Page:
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Get Out of Town! 

Our annual 'naughty' list of people, places, entities and other ne'er-do-wells Tucson would be better off without!

Those of us here at Weekly World Central are a bit depressed.

Why, you ask? Well, we're now in our seventh year of kicking people/places/organizations/whatevs out of town, and a disturbing number of our dishonorees have not heeded our instructions to leave.

Case in point: At least two of this year's Get Out of Town! recipients have been previously booted out of Tucson in these pages. We have an informal rule around here that we try not to kick people out of town more than once; however, these two men's actions this year were so lame that we felt compelled to kick them out again.

Who knows? Maybe this time, they'll actually leave. (We're not holding our breath.)

In any case, welcome to our annual Get Out of Town! issue. Enjoy this "naughty" list, and be sure to come back next week for our "nice" list, in the form of our annual Local Heroes issue.


BILL ARNOLD

As we once again kick real-estate broker Bill Arnold out of town, we do so with some trepidation. The last time he appeared on this list, in 2006, we got the Worst Fan Mail Ever: a short note saying our pen pal was reading our paper in the smallest room in his house and using it appropriately.

It's not an original line; George Bernard Shaw is said to have told a critic something along the same lines: "I am sitting in the smallest room of my house. Your critique is in front of me. Shortly, it will be behind me."

But we're relatively sure that Shaw did not actually mail the result to the critic.

We were not so lucky.

Yes, someone—and we're not saying it was Bill Arnold, because he could just have some really loyal friends—sent us a crap-smeared copy of "Get Out of Town!"

Gross. We know. But we also knew the job was dangerous when we took it. And we'll just have our interns open the mail for the next few weeks.

In 2006, we kicked Bill out of town after he was implicated in that strange stalkeratzi episode with former state Sen. Toni Hellon.

This year, we're kicking him out of town for his role in pushing the Public Safety First Initiative. You probably remember that one from the city election; the Tucson Association of Realtors tried to convince Tucsonans that we could afford a lovely addition to the city charter that was well beyond our price range. Not to worry, the real-estate agents promised; the real cost will come a few years down the road, and we'll be able to afford it then. Where have we heard that before?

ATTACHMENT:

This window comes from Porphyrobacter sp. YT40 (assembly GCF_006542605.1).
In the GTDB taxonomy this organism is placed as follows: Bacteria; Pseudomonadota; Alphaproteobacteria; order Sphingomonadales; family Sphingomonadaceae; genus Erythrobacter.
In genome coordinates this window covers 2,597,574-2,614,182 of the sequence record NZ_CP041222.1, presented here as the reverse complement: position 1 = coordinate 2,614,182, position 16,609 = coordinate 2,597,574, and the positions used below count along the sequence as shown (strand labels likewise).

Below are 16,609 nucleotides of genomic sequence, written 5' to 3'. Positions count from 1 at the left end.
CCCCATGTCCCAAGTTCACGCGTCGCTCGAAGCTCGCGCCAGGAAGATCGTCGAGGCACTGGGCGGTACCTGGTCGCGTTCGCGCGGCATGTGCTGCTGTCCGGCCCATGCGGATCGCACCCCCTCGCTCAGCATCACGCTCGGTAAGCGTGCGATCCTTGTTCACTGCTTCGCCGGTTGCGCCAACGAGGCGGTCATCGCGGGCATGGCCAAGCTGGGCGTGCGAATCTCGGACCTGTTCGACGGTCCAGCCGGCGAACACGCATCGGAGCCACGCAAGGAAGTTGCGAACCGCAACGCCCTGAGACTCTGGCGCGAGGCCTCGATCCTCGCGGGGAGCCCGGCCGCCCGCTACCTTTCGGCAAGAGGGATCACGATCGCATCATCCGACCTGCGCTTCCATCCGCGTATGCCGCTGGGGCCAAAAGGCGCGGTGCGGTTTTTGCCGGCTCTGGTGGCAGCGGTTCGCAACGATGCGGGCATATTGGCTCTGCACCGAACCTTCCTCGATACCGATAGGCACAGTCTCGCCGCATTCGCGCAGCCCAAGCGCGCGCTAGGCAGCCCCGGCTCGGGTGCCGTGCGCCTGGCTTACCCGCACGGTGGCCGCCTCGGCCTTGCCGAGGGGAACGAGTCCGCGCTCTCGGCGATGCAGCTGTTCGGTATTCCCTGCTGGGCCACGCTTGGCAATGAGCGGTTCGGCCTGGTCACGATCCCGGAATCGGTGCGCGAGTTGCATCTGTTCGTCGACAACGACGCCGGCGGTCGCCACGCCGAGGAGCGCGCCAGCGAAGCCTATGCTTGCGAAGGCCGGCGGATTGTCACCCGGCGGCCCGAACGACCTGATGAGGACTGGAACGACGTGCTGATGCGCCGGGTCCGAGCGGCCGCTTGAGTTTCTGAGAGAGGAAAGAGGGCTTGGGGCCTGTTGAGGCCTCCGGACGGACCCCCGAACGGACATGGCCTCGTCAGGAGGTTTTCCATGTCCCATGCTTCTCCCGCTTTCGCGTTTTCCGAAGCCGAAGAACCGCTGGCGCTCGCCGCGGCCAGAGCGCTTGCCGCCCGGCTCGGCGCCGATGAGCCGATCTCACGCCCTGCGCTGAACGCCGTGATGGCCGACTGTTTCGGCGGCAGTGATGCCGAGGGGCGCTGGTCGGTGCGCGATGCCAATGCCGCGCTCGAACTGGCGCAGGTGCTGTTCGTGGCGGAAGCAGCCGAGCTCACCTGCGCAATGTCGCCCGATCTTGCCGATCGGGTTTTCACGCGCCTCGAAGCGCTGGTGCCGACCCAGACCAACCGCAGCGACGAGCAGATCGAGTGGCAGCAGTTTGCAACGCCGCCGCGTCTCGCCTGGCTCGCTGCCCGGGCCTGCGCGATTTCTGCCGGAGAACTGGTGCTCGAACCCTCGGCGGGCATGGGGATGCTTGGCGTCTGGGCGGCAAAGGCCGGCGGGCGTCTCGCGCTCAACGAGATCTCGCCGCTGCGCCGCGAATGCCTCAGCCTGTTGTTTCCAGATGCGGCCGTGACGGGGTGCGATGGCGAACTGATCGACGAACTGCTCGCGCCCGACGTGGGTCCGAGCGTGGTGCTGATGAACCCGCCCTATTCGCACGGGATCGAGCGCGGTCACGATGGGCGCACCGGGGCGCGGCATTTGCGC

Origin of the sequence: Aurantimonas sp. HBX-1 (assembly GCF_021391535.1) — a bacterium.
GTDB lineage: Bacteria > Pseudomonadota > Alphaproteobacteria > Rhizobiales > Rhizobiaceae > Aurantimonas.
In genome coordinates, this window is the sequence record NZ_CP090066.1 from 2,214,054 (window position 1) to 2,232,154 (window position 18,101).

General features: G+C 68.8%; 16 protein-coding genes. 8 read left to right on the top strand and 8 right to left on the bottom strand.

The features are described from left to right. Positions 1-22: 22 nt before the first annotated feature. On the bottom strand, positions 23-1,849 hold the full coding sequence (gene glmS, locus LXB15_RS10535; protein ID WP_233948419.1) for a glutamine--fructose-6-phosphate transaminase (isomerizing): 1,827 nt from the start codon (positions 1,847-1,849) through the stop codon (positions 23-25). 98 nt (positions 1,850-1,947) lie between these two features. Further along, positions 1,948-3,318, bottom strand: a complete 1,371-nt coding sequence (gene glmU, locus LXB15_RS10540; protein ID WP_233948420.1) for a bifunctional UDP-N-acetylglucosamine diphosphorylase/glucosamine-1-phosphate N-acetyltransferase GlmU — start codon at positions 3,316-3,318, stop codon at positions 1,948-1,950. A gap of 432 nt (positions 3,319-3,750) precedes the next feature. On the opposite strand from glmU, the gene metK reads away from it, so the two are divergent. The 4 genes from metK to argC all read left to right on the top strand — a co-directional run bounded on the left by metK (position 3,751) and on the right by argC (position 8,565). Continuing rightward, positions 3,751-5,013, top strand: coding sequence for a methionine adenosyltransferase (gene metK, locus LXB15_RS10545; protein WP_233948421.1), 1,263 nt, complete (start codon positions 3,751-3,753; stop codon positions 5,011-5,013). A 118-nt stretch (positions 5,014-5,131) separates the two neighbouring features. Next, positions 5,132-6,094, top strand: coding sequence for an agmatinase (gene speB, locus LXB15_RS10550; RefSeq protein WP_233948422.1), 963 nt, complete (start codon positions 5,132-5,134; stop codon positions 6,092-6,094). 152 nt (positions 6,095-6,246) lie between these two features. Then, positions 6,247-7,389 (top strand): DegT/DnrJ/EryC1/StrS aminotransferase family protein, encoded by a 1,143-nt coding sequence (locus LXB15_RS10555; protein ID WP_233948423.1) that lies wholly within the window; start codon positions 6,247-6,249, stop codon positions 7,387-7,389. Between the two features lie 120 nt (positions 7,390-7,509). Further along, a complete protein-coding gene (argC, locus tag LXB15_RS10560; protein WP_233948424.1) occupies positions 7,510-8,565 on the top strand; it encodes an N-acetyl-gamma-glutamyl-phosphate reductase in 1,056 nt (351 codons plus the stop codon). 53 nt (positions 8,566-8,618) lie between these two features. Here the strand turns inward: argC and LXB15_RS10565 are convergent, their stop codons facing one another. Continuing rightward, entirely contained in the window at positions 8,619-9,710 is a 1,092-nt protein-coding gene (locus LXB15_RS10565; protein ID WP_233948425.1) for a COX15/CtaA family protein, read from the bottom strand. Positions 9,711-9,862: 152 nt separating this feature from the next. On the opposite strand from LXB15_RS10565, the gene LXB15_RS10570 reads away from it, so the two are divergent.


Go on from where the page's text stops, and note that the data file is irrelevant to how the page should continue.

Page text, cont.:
The campaign was built around fear (of crime), which is one the easiest political buttons to push. Studies will show that people almost always think crime is getting worse, even when the rates are dropping, as they are in Tucson. It's a cynical political ploy that, sadly, used our police and fire unions as a hammer to attack Democrats.

That it did not work—70 percent of the voters rejected the idea—is a testament to the wisdom of Tucson voters.

—Jim Nintzel


ARTIST WHINERS

The world is always cruel. We know this with great certainty. And today, we're all dealing with this nasty economic depression. If you're an artist, it must feel like the universe is playing a cruel joke on you. (Hell, it feels like that to journalists, too.)

Many artists do the right thing: They work like fools, get a life and make a living. But at Weekly World Central, every once in a while, we have to deal with artists fueled by self-importance and pretentious aggrandizement.

We here at the Weekly write as much as humanly possible about all the good works and bad people that exist in our dusty town. But occasionally, a good work or a bad person will not get any ink.

If you're an artist who does not receive coverage in our pages, please: Don't turn all whiny and threatening when we tell you we can't write about you because our schedule is full; believe us. It really is full. Yelling on the phone, trying to get another writer to do a story on you and/or sending pompous e-mails doesn't help. It's sad; it's pathetic; and it makes us never want to cover you. Ever. Period.

It's not like we're vengeful here at Weekly World Central. We like art, artists and the other cool, good people of Tucson. But we only have so many pages and so much time, and we have to plan ahead. Stop your whining, and if you can't, then get out of town! I hear there's a city just down the yellow brick road, with a fantastical weekly that prints everything under the sun, where extra pages appear with the sprinkle of fairy dust.

—Mari Herreras


"BOOMERS" ON THE ECONOMY